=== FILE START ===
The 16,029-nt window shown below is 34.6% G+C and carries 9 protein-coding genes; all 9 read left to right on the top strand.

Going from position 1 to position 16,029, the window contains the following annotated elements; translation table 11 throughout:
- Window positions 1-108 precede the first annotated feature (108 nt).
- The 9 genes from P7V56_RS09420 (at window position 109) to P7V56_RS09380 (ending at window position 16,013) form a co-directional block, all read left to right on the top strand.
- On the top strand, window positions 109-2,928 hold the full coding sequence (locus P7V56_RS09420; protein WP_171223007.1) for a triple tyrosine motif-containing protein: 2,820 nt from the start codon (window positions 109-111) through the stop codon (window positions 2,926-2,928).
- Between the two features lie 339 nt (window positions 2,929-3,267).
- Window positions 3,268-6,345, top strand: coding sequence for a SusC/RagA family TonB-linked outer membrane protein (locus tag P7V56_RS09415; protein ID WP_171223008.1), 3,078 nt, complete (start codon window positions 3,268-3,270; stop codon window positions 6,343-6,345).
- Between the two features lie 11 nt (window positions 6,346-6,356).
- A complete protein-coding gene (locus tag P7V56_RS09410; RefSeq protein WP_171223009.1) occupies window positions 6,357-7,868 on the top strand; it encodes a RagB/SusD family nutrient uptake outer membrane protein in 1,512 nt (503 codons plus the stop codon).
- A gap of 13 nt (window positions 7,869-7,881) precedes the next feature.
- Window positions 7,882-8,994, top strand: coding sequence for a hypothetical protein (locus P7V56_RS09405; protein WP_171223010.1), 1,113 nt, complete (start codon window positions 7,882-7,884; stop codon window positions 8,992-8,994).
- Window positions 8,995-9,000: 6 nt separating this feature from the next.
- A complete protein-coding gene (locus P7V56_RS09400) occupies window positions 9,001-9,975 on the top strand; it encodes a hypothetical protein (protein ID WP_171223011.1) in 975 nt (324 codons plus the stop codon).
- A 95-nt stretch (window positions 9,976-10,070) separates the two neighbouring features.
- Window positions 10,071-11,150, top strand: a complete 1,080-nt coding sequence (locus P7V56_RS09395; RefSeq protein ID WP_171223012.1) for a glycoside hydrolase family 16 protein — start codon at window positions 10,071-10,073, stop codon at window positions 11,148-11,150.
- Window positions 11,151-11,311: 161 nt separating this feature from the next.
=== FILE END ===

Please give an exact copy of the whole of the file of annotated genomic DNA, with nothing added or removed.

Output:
The 16,029-nt window shown below is 34.6% G+C and carries 9 protein-coding genes; all 9 read left to right on the top strand.

Going from position 1 to position 16,029, the window contains the following annotated elements; translation table 11 throughout:
- Window positions 1-108 precede the first annotated feature (108 nt).
- The 9 genes from P7V56_RS09420 (at window position 109) to P7V56_RS09380 (ending at window position 16,013) form a co-directional block, all read left to right on the top strand.
- On the top strand, window positions 109-2,928 hold the full coding sequence (locus P7V56_RS09420; protein WP_171223007.1) for a triple tyrosine motif-containing protein: 2,820 nt from the start codon (window positions 109-111) through the stop codon (window positions 2,926-2,928).
- Between the two features lie 339 nt (window positions 2,929-3,267).
- Window positions 3,268-6,345, top strand: coding sequence for a SusC/RagA family TonB-linked outer membrane protein (locus tag P7V56_RS09415; protein ID WP_171223008.1), 3,078 nt, complete (start codon window positions 3,268-3,270; stop codon window positions 6,343-6,345).
- Between the two features lie 11 nt (window positions 6,346-6,356).
- A complete protein-coding gene (locus tag P7V56_RS09410; RefSeq protein WP_171223009.1) occupies window positions 6,357-7,868 on the top strand; it encodes a RagB/SusD family nutrient uptake outer membrane protein in 1,512 nt (503 codons plus the stop codon).
- A gap of 13 nt (window positions 7,869-7,881) precedes the next feature.
- Window positions 7,882-8,994, top strand: coding sequence for a hypothetical protein (locus P7V56_RS09405; protein WP_171223010.1), 1,113 nt, complete (start codon window positions 7,882-7,884; stop codon window positions 8,992-8,994).
- Window positions 8,995-9,000: 6 nt separating this feature from the next.
- A complete protein-coding gene (locus P7V56_RS09400) occupies window positions 9,001-9,975 on the top strand; it encodes a hypothetical protein (protein ID WP_171223011.1) in 975 nt (324 codons plus the stop codon).
- A 95-nt stretch (window positions 9,976-10,070) separates the two neighbouring features.
- Window positions 10,071-11,150, top strand: a complete 1,080-nt coding sequence (locus P7V56_RS09395; RefSeq protein ID WP_171223012.1) for a glycoside hydrolase family 16 protein — start codon at window positions 10,071-10,073, stop codon at window positions 11,148-11,150.
- Window positions 11,151-11,311: 161 nt separating this feature from the next.